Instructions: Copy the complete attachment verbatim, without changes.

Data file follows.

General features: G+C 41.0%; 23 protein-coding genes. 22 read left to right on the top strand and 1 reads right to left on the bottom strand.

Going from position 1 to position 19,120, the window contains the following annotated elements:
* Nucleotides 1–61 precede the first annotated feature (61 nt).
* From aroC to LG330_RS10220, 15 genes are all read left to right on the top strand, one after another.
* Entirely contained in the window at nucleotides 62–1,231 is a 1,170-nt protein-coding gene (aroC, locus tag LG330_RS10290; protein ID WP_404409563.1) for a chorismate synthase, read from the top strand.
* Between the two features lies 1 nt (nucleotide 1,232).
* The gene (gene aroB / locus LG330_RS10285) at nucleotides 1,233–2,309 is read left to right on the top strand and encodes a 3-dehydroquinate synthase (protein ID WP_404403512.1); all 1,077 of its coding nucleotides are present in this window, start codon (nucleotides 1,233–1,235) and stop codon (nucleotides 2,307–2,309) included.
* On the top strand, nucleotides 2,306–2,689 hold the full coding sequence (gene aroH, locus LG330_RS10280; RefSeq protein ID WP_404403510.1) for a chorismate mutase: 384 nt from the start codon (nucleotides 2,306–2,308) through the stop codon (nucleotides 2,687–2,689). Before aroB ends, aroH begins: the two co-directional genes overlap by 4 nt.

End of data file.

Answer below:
General features: G+C 41.0%; 23 protein-coding genes. 22 read left to right on the top strand and 1 reads right to left on the bottom strand.

Going from position 1 to position 19,120, the window contains the following annotated elements:
* Nucleotides 1–61 precede the first annotated feature (61 nt).
* From aroC to LG330_RS10220, 15 genes are all read left to right on the top strand, one after another.
* Entirely contained in the window at nucleotides 62–1,231 is a 1,170-nt protein-coding gene (aroC, locus tag LG330_RS10290; protein ID WP_404409563.1) for a chorismate synthase, read from the top strand.
* Between the two features lies 1 nt (nucleotide 1,232).
* The gene (gene aroB / locus LG330_RS10285) at nucleotides 1,233–2,309 is read left to right on the top strand and encodes a 3-dehydroquinate synthase (protein ID WP_404403512.1); all 1,077 of its coding nucleotides are present in this window, start codon (nucleotides 1,233–1,235) and stop codon (nucleotides 2,307–2,309) included.
* On the top strand, nucleotides 2,306–2,689 hold the full coding sequence (gene aroH, locus LG330_RS10280; RefSeq protein ID WP_404403510.1) for a chorismate mutase: 384 nt from the start codon (nucleotides 2,306–2,308) through the stop codon (nucleotides 2,687–2,689). Before aroB ends, aroH begins: the two co-directional genes overlap by 4 nt.